From December 1 to 4, Lu Yang, Director of YCA Graduate Studies and at professor at the Department of History, Peking University, led the students of his Development of Chinese Civilization on a journey to Quanzhou, Fujian province. The purpose of the trip was to investigate the ancient religions remains and cultural exchanges in China.

The YCA group visited the historic remains of Buddhist, Daoist, Manichean, Islamic, Confucian, and Mazu temples, delving into the landscape of diverse religions and beliefs in Quanzhou during the Song and Yuan periods. Their first stop was the Tonghuai Shrine to Guan Yu, and Yue Fei, where they observed the scene of burning incense and witnessed visitors making pious prayers—the scene looks like a montage mosaic of history and modern life. The Scholars were impressed with the temple as a physical symbol of local belief in Guan Yu, offering new interpretations of the belief.

At Qingjing Mosque, the first mosque built by Arabian Muslims in China, Prof. Lu introduced the mosque’s layout, history, and its role in foreign-China commercial networks during the Song-Yuan period. The group admired the architecture, Islamic scripture, and stone inscriptions, appreciating the cultural diversity and inclusiveness of Quanzhou.

Prof. Lu then led the students to closely examine the sutra pagodas and the hexadecagonal stone pillars of the Song dynasty, explaining the Hinduist motifs. They also attempted to read the Buddhist images on the east and west pagodas and studied the illustrations of the Buddha on the sumera pedestal, delving into the images of Chinese Buddhist art. Their next stop was the Chengtian Temple, an island of serenity in the vast world of noise.

Prof. Lu and the students examined the warrior images on the Song-dynasty stone pagoda and scripture pillar in front of the Maitreya Hall, and admired the copper statue of Amitabha from the Tang dynasty, a treasure of the temple. Immersed in the tranquility of the “woods in the city”, the students pondered over the tension and balance between folk and institutionalized beliefs.

The group visited Confucius Temple and School, Tianhou Temple, and the Site of Deji Gate. At the Confucius Temple, the students delved into the history of Confucianism in Quanzhou, exploring the temple’s architectural standards and evolution. At Tianhou Temple, they examined the dougong (corbel bracket) system and stone pillars moved from a Hinduist temple. The impact of the government’s title conferring policy on the evolution of Tianfei (Heavenly Consort) and Tianhou (Heavenly Empress) concepts was explored, along with the longstanding sea-god belief in Quanzhou. Also, the Site of Deji Gate impressed the students with its ingeniously built gate.

Cao’an Temple, the last stop for the YCA group’s religions trip, is renowned for housing the world’s only extant statue of Mani. Prof. Lu introduced Manichaeism’s dualistic claims on light and dark, and good and evil, emphasizing its essence as a religion of salvation through special knowledge. The professor also gave a brief review on the study of the statue in Cao’an Temple. Our Scholar thus gained a clear outline of the dissemination and evolution of Manichaeism in China.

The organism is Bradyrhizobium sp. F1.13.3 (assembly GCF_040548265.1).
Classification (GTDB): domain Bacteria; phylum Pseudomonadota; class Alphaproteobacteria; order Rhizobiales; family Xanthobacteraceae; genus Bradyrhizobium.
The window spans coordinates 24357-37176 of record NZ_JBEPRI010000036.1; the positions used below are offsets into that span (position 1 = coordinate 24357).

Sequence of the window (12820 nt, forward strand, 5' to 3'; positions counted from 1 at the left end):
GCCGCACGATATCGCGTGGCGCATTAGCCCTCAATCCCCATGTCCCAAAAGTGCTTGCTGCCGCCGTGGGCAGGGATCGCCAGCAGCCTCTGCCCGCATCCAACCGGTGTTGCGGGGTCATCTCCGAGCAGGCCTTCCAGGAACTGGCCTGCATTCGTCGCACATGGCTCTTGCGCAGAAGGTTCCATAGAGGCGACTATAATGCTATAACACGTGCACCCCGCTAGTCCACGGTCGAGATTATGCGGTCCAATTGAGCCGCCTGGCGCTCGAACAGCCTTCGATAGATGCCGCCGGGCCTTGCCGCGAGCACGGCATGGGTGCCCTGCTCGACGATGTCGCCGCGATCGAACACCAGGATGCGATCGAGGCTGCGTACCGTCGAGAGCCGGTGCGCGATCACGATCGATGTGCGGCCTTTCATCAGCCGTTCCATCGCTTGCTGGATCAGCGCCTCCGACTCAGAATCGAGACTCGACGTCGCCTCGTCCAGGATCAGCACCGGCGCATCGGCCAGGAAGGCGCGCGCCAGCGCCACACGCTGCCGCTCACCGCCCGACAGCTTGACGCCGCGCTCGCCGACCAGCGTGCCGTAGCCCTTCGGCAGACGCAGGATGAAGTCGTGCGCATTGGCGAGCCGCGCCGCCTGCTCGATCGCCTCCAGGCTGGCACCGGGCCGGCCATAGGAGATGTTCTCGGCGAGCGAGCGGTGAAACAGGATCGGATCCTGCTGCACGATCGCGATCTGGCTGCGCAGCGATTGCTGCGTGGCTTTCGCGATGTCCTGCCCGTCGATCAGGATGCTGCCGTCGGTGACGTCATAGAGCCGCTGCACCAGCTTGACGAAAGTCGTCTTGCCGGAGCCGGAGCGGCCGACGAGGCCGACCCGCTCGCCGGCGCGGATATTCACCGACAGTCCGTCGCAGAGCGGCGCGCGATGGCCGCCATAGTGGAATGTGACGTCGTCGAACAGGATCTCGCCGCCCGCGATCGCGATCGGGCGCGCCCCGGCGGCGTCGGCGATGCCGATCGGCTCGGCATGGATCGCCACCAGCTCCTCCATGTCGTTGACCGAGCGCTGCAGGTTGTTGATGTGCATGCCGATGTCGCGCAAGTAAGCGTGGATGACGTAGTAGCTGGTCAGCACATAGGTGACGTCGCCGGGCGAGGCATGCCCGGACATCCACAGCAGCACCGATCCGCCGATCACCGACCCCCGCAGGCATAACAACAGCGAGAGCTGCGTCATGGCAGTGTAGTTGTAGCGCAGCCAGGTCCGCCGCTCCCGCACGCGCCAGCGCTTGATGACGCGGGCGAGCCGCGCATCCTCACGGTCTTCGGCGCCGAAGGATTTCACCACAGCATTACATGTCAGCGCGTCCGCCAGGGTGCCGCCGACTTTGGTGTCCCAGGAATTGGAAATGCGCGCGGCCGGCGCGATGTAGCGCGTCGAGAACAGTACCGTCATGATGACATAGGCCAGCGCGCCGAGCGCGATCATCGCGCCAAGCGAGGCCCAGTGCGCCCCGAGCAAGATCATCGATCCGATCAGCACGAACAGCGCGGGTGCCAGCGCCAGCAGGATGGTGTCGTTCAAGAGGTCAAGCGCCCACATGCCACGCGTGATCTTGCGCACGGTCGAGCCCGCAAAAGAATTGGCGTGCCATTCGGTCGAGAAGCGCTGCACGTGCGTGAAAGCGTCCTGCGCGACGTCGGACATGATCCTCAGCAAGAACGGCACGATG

The group also explored historic monuments related to overseas communication in Quanzhou. At the Quanzhou Maritime Museum, students dived into the history of Quanzhou as a major port on the Maritime Silk Road and a hub of Eastern and Western civilization, as presented in exhibitions featuring overseas communication, folk cultures, religious stone inscriptions, and Islamic culture. At the Luoyang Bridge and its ancillary structures, the group explored the temple dedicated to Quanzhou Prefectural Governor Cai Xiang, on the southern end of the bridge. The Notes on the Wan’an Bridge inscribed on the two stelae narrates the concerted efforts of government and public in bridge construction. Additionally, a stroll through the nearby villages offered the students an opportunity to admire local shrines and dwellings, marveling at their magnificence and ingenious wall-building technique characterized by “protruding brick layers staggering with stone blocks”.

The group left footprints at Jiuri Mountain, Liusheng Pagoda, and Shihu Dock. Jiuri Mountai is known for cliff-face wind-praying inscriptions from the Song dynasty, recording ritual ceremonies by state commissioners responsible for propitious winds to aid the overseas trade shipping business. Liusheng Pagoda, erected in the Northern Song dynasty during the reign of Zhenghe in the early 12th century, as a navigation mark on the Maritime Silk Road and an icon of Quanzhou’s bustling trade. Shihu Dock provided an invaluable piece of physical evidence of Quanzhou Port’s outer port docks during the Song and Yuan periods. Standing at Linluandu Ferry, the student envisioned forest-like sails and masts of receiving Chinese and foreign merchant ships, including the Fleet of Zheng He in the Ming dynasty.

Quanzhou, a major port along the Maritime Silk Road during the Song and Yuan periods, boasts itself as an emporium of historic and cultural monuments and sites, and multi-cultural communities, once attracting merchants, travelers, and religious missionaries to do business and settle down. During this Quanzhou trip, our Scholars visited historical sites and monuments, accessing the city’s age-old religious and commercial histories and delving into diverse aspects of the Chinese civilization that has continuously communicated with and learned from other cultures.